Can minority languages help win or lose elections?
A new law on regional languages is causing controversy within the presidential majority. A debate that could endanger some of Macron’s electoral strongholds.
After many years, a new law protects and promotes France’s regional languages. According to the government, six regional languages are still spoken: Alsatian-Franco-Moselle, Basque, Breton, Catalan, Corsican, and Occitan. There are also several overseas languages such as Tahitian, Creole or Wallisian, and Futuna.
The current constitution recognized only one language, French, until 2008, when the French Parliament revised it and added that
“[…] regional languages are part of the French heritage”.
But in 2011, the French Constitutional Court pointed out that the new article did not open the way to rights that could be opposed to individuals and communities. So nothing has changed.
France has also signed the European Charter for Regional or Minority Languages. But it refuses to ratify it. According to the French Constitutional Court, the text violates
“[…] the constitutional principles of the indivisibility of the Republic, equality before the law and the uniqueness of the French people”.
Therefore, in May last year, Parliament passed the long-awaited law, which is particularly important for teaching in schools. Today, about 170,000 of France’s 12 million students learn a regional language, which causes many problems. The government does not officially recognize regional languages. They can be taught, but these schools are run by associations. In public schools, students have to resort to electives. This is not without problems. Students can take their final exams in the regional language. But there is a big gap between them. For example, a native Basque speaker can easily take math and history/geography exams in Basque. But an Alsatian can only use his language during an optional oral exam.
The new law recognizes the national linguistic heritage, which consists of French and regional languages. It provides for the support of the state and local communities in the teaching, dissemination, and promotion of these languages. Municipalities can now provide financial assistance to students who wish to attend bilingual schools. It recognizes bilingual signage and authorizes public services to use translations of regional languages on public buildings, street signs, as well as in institutional communications. In addition, all diacritical marks in the regional language are now allowed in personal documents. This is, for example, the accent on the “i”, the “o” or the “u” in Catalan, or the tilde in Breton and Basque.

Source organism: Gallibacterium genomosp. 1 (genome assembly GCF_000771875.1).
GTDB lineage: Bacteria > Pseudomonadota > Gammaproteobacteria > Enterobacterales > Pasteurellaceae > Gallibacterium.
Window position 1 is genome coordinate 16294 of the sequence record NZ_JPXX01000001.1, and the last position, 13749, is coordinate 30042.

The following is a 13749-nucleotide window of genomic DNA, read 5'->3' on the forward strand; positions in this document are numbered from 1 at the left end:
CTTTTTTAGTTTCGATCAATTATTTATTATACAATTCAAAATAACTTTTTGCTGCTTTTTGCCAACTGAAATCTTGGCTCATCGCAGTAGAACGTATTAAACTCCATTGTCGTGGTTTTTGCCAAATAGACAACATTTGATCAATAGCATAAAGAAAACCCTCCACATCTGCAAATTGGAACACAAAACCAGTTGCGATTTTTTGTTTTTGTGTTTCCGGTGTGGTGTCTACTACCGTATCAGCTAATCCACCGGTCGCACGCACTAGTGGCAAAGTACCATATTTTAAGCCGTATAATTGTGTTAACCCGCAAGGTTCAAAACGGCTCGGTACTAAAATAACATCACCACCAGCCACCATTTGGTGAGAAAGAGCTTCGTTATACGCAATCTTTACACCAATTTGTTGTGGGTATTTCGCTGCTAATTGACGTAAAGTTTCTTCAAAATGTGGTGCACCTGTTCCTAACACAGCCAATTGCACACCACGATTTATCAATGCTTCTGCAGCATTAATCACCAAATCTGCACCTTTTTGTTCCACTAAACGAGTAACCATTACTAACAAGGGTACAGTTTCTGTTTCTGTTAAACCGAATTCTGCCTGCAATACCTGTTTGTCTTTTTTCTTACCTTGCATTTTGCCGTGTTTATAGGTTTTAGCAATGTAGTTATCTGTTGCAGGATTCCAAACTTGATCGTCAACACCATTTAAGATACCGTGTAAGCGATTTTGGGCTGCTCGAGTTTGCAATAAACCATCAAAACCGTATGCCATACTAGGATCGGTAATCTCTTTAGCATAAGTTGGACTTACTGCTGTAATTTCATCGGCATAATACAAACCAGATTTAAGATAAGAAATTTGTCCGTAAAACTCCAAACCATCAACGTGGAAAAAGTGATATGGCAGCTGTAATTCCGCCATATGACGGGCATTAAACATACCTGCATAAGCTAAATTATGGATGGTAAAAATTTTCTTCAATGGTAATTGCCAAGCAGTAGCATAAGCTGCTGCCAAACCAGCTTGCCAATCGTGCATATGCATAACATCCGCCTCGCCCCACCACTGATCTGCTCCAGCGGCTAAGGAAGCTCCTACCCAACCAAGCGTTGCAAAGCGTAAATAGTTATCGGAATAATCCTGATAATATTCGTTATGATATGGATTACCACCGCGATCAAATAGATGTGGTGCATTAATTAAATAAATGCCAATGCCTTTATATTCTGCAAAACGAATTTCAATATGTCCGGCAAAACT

This is where the problems arose. 61 MP from Macron’s party submitted a statute for examination by the Constitutional Court. On May 21, France’s highest constitutional body partially censured the law. In their opinion, it contradicted Article 2 of the Constitution (“The language of the Republic is French”). The judges also censored the use of diacritical marks such as the tilde (~) in administrative documents. And the method of “language immersion”, in which two languages are used to teach a variety of subjects.
In the latter case, the controversy has been fierce. Some 14,000 students enrolled in institutions of national learning have been affected. And many of the President’s allies have come out in support of these schools. The leader of the center party Modem, François Bayrou, who defends the language of the Béarnais, warned that intensive learning schools were in danger of dying. Prime Minister Jean Castex, who speaks Catalan, has also taken steps to follow the story. Not to mention Foreign Minister Jean-Yves Le Drian, Breton, and former president of the Brittany region. This is where Macron performed best in the 2017 presidential election.
For this reason, the president himself decided to intervene. He did so via Facebook, writing that
“[…] the languages of France are a national treasure”.
And praised the associations that have done this educational work.
Next year, France will hold presidential and legislative elections. And President Macron cannot afford to lose votes in areas that have remained loyal to him over time.